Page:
The Future of Data Freedom

Data are a resource of rapidly increasing importance in the economy and society. This research stream considers the central development trends and choices for the Estonian data economy and for the future progress of data-informed public governance, and their economic and social consequences up to 2035. The future of data management is considered from the perspectives of the data subject, the data holder, and the possible data user. The focus is on the collection, exchange and use of data both within and between the public and private sectors.


Technological development has made society and the economy more data-centric. Almost everything we do leaves a steadily growing data footprint. Data allow smarter political decisions to be made and better services to be provided more efficiently. Equally, a data-centric world is something quite new for us and best practices are still only in their infancy. There are legal, technological and management questions among others that need to be answered.

Estonia is a democratic state built on the rule of law that has transparency of social processes and general openness as its cornerstone. Open access to information and data is needed if the public authorities are to be held to account and people are to be more aware of what is happening in society and the country and of how they function.

Estonia is however part of the European cultural space, where there is a fundamental right to privacy and a private life. Academic studies find that extensive erosion of this right can lead to abuses of power and a surveillance society, a reduced sense of public security, the spread of manipulative business practices, and much more.

Ernst&Young (2021) identified various factors and trends that will affect data in the future, including:

  • Changing preferences in the compromise between convenience and privacy. The trend has leant clearly in the past couple of years towards privacy, as people have become much more aware about data protection and privacy.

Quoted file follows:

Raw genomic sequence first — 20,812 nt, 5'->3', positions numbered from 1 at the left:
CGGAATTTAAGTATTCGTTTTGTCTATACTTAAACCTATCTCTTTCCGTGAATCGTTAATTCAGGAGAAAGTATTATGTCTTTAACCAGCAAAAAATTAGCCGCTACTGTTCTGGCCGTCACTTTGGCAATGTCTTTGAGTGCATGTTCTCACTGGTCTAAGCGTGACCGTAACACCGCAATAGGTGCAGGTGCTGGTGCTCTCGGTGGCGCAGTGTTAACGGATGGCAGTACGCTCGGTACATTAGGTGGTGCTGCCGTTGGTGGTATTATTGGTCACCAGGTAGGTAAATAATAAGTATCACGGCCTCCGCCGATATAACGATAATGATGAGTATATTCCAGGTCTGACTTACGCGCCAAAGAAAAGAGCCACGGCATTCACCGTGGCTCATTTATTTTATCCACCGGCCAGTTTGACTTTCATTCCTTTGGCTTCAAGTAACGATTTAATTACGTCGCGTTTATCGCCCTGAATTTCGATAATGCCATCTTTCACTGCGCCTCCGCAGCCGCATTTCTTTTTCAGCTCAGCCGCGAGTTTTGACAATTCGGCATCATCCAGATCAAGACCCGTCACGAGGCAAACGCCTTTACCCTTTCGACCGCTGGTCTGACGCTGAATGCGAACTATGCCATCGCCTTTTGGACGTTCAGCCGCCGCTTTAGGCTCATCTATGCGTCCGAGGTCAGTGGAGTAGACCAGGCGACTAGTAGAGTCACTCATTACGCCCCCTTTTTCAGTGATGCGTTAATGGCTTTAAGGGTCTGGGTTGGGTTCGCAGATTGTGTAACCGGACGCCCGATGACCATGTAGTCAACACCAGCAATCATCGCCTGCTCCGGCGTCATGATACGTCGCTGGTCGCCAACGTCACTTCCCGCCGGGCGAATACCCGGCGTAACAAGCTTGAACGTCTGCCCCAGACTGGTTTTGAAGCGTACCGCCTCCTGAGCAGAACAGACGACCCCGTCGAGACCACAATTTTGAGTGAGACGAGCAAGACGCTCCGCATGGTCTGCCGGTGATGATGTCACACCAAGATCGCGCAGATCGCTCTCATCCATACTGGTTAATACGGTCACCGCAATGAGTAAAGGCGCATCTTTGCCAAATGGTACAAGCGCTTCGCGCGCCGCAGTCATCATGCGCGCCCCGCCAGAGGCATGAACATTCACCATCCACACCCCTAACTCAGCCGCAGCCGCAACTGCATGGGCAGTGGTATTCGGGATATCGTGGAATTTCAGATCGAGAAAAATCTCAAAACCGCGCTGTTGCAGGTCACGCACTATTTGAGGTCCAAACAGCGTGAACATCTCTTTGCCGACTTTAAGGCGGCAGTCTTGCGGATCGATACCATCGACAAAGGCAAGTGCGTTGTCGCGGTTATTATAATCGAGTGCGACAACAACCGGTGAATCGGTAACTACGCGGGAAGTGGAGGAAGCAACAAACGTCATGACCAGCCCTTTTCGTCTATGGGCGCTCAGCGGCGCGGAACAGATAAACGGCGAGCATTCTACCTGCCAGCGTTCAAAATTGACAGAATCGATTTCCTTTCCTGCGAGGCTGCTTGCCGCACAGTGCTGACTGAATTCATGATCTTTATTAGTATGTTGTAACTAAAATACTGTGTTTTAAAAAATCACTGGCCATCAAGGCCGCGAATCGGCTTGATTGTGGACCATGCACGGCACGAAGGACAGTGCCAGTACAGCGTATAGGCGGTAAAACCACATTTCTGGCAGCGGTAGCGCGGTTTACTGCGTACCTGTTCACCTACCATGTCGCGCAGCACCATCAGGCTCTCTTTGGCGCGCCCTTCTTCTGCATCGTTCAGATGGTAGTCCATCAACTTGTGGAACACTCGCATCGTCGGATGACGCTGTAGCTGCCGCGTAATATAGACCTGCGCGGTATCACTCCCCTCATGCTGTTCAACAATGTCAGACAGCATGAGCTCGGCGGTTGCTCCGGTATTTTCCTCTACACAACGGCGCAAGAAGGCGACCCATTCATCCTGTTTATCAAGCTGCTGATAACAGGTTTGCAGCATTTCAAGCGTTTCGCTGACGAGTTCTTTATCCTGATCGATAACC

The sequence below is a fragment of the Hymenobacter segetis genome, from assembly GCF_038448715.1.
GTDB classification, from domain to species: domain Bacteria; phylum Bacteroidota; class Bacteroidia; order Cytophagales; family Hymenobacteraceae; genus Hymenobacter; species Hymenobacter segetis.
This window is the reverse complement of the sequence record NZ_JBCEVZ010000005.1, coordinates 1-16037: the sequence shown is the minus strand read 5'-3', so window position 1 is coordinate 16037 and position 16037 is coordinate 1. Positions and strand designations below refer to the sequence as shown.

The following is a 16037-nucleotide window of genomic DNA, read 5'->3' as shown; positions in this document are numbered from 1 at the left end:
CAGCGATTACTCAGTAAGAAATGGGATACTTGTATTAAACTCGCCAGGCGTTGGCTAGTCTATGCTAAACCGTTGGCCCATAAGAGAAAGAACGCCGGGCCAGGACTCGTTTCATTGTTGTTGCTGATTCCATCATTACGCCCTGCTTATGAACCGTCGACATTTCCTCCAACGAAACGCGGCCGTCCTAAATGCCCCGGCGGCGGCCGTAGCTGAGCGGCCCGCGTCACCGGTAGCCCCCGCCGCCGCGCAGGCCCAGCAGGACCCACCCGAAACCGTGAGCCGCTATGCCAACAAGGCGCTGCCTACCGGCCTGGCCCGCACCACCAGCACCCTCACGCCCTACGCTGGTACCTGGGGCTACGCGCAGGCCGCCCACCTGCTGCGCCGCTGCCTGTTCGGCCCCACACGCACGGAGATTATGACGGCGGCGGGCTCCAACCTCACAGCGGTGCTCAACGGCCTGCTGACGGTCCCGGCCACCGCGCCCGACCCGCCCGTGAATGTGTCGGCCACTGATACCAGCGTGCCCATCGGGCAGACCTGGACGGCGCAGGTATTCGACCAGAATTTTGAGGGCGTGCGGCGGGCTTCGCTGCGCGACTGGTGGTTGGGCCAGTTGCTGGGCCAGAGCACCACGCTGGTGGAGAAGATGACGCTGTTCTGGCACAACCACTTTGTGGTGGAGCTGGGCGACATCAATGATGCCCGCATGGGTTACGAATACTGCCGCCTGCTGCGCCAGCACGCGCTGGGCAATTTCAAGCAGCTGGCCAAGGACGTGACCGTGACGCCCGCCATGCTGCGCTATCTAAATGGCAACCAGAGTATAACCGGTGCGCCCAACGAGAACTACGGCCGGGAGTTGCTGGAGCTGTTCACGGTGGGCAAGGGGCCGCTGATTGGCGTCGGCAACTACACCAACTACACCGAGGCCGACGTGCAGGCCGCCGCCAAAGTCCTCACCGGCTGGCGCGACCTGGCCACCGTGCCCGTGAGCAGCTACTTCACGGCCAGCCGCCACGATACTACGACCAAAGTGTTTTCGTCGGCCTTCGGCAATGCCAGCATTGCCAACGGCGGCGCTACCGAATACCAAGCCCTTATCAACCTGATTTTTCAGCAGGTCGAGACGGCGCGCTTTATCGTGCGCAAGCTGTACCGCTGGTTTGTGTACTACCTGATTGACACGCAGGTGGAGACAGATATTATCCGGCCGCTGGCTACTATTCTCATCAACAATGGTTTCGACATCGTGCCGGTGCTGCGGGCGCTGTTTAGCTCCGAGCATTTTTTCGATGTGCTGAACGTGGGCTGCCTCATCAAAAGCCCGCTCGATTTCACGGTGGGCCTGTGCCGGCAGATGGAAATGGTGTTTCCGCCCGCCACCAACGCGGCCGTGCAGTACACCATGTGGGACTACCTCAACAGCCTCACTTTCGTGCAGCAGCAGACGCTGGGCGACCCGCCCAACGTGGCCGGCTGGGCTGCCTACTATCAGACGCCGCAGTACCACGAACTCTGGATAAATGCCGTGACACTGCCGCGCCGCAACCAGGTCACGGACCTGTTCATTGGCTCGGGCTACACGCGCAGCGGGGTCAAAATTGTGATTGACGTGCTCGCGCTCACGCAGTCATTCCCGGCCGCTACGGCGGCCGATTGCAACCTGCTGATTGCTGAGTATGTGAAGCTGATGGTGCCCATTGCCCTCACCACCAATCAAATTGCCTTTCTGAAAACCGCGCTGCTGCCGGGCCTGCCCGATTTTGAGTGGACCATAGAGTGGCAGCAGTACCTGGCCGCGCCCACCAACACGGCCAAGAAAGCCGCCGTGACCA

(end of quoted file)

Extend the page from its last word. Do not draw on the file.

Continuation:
• The trend towards increasing surveillance, including data-based surveillance, over how people behave with the aim of monitoring, describing, preventing and guiding that behaviour.
  • The trend towards increasing complexity in society through specialisation and increasing complexity of processes, even those that need to be understandable for the majority of the public. The digital gap between what people with different digital skills are able to do will widen.
  • The sale or consent-based sharing of personal data. Although there is a general understanding of the value of data, and transactions to acquire data and information are a matter of everyday business for companies and other institutions, society has not advanced far with discussion of personal sales or voluntary sharing of personal data. Is it ethical to sell personal data? How can the sale or sharing of data be managed legally and technically, given that the data are mainly valuable to the user when there are large amounts of them?

The research stream looks to answer the following central research questions:

  • What are the main directions and issues in data and the use of data in Estonia and the wider world? We look at the social, economic, legal, technological and political directions and issues. What are the weak signals and wild cards in data that indicate how the current trends may change or how new trends may arise?
  • What are the different scenarios for the future for data management in Estonia and what does each scenario mean for citizens, businesses, the private sector and the state?
  • What are the key future choices and steps for the Estonian state in data: making state data available, facilitating effective data exchange in the private sector, allowing cross-usage of data in the public sector, using private sector data for public administration, or developing data-informed public governance?

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